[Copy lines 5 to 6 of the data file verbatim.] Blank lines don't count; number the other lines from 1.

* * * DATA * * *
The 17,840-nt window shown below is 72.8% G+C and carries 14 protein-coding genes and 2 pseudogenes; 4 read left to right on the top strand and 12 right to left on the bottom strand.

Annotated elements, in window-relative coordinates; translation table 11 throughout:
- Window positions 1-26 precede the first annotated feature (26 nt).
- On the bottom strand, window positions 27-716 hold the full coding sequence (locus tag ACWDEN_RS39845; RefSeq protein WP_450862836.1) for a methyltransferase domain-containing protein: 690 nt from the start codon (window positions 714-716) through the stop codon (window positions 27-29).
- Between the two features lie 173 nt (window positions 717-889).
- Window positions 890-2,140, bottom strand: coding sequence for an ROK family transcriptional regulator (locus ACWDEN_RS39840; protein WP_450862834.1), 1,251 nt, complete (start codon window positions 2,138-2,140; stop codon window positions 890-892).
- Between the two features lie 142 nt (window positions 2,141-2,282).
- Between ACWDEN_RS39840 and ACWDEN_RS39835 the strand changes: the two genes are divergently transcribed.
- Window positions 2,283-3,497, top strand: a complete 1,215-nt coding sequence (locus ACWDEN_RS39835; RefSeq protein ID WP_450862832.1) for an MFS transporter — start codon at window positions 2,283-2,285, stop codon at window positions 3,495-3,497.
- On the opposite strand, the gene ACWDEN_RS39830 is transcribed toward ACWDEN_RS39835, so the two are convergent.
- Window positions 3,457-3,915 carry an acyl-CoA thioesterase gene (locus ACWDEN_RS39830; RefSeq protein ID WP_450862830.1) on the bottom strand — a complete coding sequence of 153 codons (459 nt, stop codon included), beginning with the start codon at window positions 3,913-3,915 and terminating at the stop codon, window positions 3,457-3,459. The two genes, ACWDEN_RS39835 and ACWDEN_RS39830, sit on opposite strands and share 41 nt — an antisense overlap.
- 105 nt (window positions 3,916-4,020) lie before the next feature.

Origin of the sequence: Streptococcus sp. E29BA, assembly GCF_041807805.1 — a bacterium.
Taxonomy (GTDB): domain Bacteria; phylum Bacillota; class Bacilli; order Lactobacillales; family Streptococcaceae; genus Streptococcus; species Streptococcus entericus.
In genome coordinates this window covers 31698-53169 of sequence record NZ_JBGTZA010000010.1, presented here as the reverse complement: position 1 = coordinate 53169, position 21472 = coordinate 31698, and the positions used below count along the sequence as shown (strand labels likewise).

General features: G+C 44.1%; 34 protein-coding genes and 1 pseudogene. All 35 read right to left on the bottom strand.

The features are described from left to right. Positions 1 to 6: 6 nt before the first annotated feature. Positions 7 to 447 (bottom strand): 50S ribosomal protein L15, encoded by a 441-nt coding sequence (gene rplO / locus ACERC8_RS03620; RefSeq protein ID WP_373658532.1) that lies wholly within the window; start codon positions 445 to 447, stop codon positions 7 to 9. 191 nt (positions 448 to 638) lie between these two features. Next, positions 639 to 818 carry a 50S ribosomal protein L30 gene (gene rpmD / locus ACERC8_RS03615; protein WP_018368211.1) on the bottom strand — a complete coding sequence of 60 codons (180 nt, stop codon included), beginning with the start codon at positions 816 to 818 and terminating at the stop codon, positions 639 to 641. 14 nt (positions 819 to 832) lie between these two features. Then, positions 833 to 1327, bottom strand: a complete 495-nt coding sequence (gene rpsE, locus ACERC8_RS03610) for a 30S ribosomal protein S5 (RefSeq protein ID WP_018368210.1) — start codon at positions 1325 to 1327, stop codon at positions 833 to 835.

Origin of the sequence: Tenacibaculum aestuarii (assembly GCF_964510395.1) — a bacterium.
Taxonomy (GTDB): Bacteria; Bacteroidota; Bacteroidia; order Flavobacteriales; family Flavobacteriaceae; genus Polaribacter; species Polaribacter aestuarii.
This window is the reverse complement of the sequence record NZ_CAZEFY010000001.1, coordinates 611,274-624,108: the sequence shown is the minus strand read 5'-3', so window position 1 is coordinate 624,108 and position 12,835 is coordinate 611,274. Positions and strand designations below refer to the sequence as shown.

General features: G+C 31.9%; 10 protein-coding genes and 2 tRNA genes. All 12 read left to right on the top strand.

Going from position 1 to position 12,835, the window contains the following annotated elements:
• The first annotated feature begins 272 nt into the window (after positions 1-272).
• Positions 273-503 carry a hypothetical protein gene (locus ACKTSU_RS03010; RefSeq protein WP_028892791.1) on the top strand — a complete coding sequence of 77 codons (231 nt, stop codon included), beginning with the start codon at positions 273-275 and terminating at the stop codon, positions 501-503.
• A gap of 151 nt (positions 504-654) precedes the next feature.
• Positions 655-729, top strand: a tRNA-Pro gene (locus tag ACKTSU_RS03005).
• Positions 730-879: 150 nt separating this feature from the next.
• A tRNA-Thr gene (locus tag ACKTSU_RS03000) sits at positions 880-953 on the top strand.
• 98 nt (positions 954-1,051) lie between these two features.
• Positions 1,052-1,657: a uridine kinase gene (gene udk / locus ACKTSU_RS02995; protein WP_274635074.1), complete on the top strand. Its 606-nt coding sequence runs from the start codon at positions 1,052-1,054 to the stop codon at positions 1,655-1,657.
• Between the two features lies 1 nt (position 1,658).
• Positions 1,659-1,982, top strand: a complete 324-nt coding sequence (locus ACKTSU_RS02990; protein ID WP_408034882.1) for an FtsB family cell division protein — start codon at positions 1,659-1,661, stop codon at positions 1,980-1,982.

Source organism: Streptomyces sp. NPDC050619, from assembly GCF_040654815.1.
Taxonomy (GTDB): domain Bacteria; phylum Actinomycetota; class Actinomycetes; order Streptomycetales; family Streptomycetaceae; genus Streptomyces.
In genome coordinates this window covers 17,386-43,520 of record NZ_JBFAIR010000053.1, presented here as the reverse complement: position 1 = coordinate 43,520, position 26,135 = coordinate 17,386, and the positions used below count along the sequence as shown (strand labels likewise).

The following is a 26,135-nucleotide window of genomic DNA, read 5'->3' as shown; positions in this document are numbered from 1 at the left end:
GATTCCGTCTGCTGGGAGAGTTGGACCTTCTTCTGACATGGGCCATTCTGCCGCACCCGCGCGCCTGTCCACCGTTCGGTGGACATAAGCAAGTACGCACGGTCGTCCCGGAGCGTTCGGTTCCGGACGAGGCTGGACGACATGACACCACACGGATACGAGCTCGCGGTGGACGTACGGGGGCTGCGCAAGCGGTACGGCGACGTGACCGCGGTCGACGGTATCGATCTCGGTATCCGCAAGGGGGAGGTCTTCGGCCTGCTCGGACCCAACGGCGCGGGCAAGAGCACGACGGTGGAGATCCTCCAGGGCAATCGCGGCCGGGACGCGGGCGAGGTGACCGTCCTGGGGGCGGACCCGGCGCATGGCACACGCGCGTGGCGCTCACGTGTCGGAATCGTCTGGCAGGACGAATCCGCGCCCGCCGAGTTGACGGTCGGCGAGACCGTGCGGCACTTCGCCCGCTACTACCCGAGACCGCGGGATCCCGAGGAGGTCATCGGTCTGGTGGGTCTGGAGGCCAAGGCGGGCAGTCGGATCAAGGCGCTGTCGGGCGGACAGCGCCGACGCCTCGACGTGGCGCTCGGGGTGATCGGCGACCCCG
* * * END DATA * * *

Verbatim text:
- Between the two features lie 173 nt (window positions 717-889).
- Window positions 890-2,140, bottom strand: coding sequence for an ROK family transcriptional regulator (locus ACWDEN_RS39840; protein WP_450862834.1), 1,251 nt, complete (start codon window positions 2,138-2,140; stop codon window positions 890-892).